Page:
A CONGREGATIONAL HEART FOR EVANGELISM

In the midst of a discussion at one of our recent pastors’ meetings, one of our pastors asked a critical question: How do we build a congregational heart for evangelism? We had been discussing our outreach efforts, particularly our GRACE outreach ministry, and the simple fact that the vast majority of our members are not active in sharing the gospel. We know that everyone cannot participate in a particular outreach ministry like GRACE, but we are all called to be witnesses of Christ wherever we may find ourselves — in school, at work, at family gatherings, and at any other community venue we may frequent. So why are most of us not bearing witness to Christ?

This lack of evangelistic fervor characterizes most of the evangelical church in America. In our denomination alone, it takes almost 50 Southern Baptist church members to reach one person for Christ in one year. We certainly believe that faith in Jesus Christ is the only way of salvation, and we likewise believe that every believer has the responsibility to bear witness to the Gospel. So where is the disconnect between our theology and our practice?

A couple of weeks ago, I wrote an article for you that was entitled, “Why I Don’t Do Grace Outreach.” In that article, I responded to the six most common personal excuses for not participating in our church outreach ministry. Tom then wrote an excellent article last week where he asked and answered the question, “Is ‘Knocking on Doors’ a Good Method of Evangelism?” I don’t intend to plow the same ground again, but I do want us to back out to a wider perspective and consider how the evangelical church as a whole can develop a congregational heart for evangelism.

Step #1: We must make our evangelistic practices a matter of prayer. Like any other issue of disobedience, we need to pray prayers of repentance for how we have disobeyed the Great Commission. We also need to be praying for the church in America, for our particular churches, and for each other. Pray that our hearts would be changed by Christ in regards to our personal evangelism, and that we would aspire to have His perspective of lost people.

Step #2: We must seek to discern the reason that our theology is not being born out in our practice. Is our strong belief in the sovereignty of God diminishing our evangelistic fervor when it should be what drives it? Are we allowing an emerging cultural ethos that deems proselytizing to be rude or politically incorrect to be a barrier to our sharing? Are we excusing ourselves from obedience in this area on the basis of our own fears, discomforts, or plain lack of interest? Are we excusing ourselves from obedience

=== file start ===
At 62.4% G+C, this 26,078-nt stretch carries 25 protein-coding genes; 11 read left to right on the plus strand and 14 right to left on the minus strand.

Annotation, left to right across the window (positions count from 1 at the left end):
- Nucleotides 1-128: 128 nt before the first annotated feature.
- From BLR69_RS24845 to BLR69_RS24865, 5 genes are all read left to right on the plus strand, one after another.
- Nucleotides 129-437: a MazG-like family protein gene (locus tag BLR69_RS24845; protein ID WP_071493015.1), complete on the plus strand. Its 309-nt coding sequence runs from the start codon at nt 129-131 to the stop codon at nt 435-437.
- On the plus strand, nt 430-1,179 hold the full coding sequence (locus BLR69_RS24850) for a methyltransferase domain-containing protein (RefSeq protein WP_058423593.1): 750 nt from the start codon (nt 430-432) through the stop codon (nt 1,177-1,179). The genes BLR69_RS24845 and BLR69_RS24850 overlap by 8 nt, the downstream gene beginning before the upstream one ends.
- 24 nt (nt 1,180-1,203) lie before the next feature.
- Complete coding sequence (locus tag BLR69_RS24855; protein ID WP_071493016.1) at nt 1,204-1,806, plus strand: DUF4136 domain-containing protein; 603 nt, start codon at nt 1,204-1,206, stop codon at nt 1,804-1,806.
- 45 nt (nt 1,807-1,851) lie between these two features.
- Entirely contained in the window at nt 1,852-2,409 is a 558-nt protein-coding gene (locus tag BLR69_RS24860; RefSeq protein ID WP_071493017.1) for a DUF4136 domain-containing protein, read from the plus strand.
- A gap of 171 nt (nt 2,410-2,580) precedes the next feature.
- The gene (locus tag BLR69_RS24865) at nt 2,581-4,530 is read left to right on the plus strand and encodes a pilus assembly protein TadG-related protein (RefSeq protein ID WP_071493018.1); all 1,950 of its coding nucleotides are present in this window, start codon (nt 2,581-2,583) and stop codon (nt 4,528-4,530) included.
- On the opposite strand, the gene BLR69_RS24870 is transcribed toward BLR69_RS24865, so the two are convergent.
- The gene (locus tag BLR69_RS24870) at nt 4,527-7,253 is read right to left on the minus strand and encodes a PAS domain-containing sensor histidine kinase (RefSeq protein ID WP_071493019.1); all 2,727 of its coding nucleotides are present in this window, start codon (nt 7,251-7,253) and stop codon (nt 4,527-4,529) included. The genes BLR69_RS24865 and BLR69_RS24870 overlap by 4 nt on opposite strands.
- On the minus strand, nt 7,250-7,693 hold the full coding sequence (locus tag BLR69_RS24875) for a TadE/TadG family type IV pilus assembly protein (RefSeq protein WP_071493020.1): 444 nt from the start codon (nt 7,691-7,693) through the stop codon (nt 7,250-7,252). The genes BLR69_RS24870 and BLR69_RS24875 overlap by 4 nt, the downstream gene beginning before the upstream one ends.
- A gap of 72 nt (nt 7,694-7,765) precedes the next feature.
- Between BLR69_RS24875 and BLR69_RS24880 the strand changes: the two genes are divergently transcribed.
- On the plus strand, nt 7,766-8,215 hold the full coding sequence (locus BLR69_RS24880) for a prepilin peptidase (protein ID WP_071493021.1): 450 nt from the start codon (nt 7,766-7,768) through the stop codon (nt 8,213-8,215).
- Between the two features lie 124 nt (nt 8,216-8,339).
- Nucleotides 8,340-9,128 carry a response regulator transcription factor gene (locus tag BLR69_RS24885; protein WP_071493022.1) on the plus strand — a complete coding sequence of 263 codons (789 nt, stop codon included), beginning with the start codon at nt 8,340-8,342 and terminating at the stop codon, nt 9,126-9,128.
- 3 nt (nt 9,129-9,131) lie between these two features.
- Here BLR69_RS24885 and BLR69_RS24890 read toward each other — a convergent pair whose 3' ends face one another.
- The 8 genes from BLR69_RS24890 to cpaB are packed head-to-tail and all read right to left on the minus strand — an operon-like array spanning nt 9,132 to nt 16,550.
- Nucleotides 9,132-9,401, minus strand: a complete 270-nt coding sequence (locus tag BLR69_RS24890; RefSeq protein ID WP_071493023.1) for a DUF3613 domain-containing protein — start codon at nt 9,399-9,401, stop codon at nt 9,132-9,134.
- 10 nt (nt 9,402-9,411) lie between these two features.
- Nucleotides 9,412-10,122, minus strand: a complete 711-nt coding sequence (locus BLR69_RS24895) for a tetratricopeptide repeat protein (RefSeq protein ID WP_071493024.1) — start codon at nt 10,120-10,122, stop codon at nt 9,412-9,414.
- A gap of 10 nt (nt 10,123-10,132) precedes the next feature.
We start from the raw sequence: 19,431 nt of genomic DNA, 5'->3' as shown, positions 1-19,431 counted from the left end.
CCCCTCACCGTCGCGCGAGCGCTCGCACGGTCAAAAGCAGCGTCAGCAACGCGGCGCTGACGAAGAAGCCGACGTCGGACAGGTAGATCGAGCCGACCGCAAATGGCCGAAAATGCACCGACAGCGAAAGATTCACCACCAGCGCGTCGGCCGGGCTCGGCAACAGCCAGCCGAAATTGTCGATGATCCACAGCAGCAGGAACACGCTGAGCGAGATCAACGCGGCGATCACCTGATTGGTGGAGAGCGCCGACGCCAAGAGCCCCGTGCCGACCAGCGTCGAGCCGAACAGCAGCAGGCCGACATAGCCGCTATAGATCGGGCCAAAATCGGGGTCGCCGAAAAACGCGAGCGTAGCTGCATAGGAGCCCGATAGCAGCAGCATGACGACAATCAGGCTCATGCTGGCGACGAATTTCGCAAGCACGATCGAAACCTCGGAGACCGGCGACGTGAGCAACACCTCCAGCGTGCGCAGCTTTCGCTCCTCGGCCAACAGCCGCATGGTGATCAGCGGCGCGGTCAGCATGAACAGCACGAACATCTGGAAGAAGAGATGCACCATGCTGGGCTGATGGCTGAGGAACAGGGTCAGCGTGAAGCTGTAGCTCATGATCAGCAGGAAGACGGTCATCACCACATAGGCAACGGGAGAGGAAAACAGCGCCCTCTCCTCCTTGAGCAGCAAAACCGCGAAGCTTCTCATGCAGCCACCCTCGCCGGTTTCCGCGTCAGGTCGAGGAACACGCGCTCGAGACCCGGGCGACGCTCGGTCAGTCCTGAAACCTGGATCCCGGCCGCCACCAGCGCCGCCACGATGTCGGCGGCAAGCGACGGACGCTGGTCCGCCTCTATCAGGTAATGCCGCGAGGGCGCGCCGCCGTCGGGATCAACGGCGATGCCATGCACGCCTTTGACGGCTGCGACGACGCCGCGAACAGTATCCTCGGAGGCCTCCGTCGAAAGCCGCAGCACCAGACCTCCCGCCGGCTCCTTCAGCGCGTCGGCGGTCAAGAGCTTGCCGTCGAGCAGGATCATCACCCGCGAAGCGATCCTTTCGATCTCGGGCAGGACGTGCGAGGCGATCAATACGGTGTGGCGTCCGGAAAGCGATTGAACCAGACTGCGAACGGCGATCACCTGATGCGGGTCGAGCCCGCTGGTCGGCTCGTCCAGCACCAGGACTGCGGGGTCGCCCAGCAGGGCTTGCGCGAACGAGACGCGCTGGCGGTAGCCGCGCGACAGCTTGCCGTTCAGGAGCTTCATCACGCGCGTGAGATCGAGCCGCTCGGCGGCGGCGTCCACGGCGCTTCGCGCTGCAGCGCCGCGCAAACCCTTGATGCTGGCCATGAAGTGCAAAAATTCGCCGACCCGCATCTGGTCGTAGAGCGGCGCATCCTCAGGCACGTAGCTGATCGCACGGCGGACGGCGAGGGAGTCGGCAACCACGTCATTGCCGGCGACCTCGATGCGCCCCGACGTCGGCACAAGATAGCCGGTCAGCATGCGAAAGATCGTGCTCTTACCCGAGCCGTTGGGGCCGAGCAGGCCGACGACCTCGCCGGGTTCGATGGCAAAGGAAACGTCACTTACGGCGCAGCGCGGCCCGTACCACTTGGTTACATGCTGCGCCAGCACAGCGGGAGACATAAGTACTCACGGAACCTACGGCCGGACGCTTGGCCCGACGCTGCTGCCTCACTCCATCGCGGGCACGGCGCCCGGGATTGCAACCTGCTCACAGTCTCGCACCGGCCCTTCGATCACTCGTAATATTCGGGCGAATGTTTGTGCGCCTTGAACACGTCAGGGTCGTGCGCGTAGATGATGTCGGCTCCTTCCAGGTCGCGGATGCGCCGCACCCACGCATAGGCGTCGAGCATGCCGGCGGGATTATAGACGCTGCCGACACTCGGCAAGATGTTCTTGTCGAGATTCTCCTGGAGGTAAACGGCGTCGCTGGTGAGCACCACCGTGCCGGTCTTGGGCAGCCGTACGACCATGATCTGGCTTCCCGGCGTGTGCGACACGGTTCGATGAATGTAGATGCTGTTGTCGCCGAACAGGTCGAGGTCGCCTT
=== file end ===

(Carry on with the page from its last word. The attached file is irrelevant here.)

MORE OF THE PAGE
because we disagree with common evangelistic methodologies?

Step #3: We must not allow church ministries or programs to be viewed as the only means of gospel witness. In some ways, having a specific church outreach program has become an excuse for not fostering a lifestyle of evangelism. We reason in our minds, “I do ‘evangelism’ when I go on “Faith” or “Grace” visitation with the church, not when I’m out doing my own thing.” Such thinking “professionalizes” witnessing and removes it from the very day-to-day activities in which our witness should be present.

Step #4: We must recover a zeal for God. Zeal for evangelism is often lacking because our walk with the Lord is not healthy. And if our minds are not set on the things of God, how can we expect to be aware of and zealous for the witnessing opportunities that exist all around us. Having a heart that is continually being conformed to the person of Christ through Scripture reading and prayer will foster within us a heart for the Lost.

Step #5: Read Christian works that stoke the passion for evangelism. John Piper’s “Let the nations be Glad” or J.I. Packer’s “Evangelism and the Sovereignty of God” or Charles Spurgeon’s classic work “The Soul-Winner” are all great works that will biblically instruct as well as inspire you to the joyful duty of evangelism.

Evangelism is not a spiritual gift that some Christians have and others do not. The Great Commission is a calling entrusted to every one of us. So let us be found faithful. Join me in praying that God would develop at Morningview a congregational heart for evangelism. I love you all dearly!

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Our Mission

Morningview Baptist Church exists to pursue intimacy with God above all else and to join Him in declaring His glory and advancing His Kingdom among all peoples.

SUNDAY SERVICES

10:30 am: Morning Worship
5:30 pm: Evening Worship and Prayer

WEDNESDAY SERVICES

6:00 Adult Bible Study